James Rispoli, U. S. Department of Energy
James Rispoli, P.E., Assistant Secretary of Energy for Environmental Management, U.S. Department of Energy, Washington, D.C., USA
PHOTO BY CHARLES LEDFORD
JUDGMENT HAS EVERYTHING to do with leadership. Any project manager uses performance data to evaluate and make decisions. However, you can't just analyze data and calculate a good answer; that's not how leaders work. To a large degree, finding the best solution depends on judgment derived from personal experience and competencies. Judgment is an added dimension that is essential to leadership.
Building leaders with good judgment is key for our organization. Because we have large, complex projects, we require project managers with insightful decision-making capabilities. For example, with an annual budget of more than $6.5 billion, our organization works to clean up and restore more than a dozen sites that were contaminated by U.S. Cold War nuclear weapons production and nuclear-related research activities. Our federal and contractor leaders must apply sound judgment to prioritize programs within our portfolio to clean up multiple sites within a finite budget.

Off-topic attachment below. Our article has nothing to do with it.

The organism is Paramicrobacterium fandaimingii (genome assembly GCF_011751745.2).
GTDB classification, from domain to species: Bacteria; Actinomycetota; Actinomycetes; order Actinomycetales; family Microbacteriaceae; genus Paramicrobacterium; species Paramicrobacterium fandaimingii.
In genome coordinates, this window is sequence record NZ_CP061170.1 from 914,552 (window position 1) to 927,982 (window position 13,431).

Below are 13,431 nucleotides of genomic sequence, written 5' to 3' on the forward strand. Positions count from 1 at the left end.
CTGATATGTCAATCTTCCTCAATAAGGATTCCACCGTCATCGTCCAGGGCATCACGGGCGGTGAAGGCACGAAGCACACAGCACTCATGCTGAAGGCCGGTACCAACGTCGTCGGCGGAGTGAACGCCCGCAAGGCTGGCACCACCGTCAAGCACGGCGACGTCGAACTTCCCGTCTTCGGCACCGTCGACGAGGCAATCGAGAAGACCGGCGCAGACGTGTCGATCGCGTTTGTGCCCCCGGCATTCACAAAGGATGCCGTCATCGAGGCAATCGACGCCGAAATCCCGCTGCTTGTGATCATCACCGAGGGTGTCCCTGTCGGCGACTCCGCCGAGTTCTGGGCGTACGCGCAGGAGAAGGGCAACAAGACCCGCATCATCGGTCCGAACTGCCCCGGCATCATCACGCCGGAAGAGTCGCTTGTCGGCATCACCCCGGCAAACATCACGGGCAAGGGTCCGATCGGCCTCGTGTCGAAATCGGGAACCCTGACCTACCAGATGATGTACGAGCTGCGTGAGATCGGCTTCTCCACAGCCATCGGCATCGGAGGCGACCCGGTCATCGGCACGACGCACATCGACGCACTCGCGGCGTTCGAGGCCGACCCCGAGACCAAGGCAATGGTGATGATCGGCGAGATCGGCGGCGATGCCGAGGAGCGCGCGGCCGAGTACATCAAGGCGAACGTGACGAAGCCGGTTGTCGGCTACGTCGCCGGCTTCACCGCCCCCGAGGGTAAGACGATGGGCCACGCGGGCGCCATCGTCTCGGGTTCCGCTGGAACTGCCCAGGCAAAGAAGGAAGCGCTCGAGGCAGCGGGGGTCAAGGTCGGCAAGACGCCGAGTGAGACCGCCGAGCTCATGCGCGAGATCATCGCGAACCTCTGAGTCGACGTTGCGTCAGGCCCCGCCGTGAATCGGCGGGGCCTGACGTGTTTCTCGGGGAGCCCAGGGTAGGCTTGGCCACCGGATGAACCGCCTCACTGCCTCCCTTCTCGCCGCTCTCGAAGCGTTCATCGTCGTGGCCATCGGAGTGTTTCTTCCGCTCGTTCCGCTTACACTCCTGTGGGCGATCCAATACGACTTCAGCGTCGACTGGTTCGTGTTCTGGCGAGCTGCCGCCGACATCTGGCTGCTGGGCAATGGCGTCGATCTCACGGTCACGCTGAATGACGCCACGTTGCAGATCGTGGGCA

Project managers need more than a solid foundation in project management to advance to senior levels. They must not only make good decisions, they must demonstrate their sound judgment to executives. For example, although our project managers might start working within a larger team managing segments of a project, as they gain experience, confidence and skills, they advance through our four levels of certification—which essentially demonstrates their ability to combine knowledge with wisdom to make the right decisions. To attain the highest level of certification as a project manager in the Department of Energy, the practitioner must prove their leadership abilities through their sound choices.
Being a project manager and being a leader are inseparable when you are responsible for very large, complex projects. Because of the nature of the challenges we face, our leaders have to see far more than reports and data; they must draw upon the full extent of their skills and competencies. They must not only exhibit sound judgment, they must exercise their capability to make the best decisions.
LEADERSHIP / 2006 / WWW.PMI.ORG
LEADERSHIP / 2006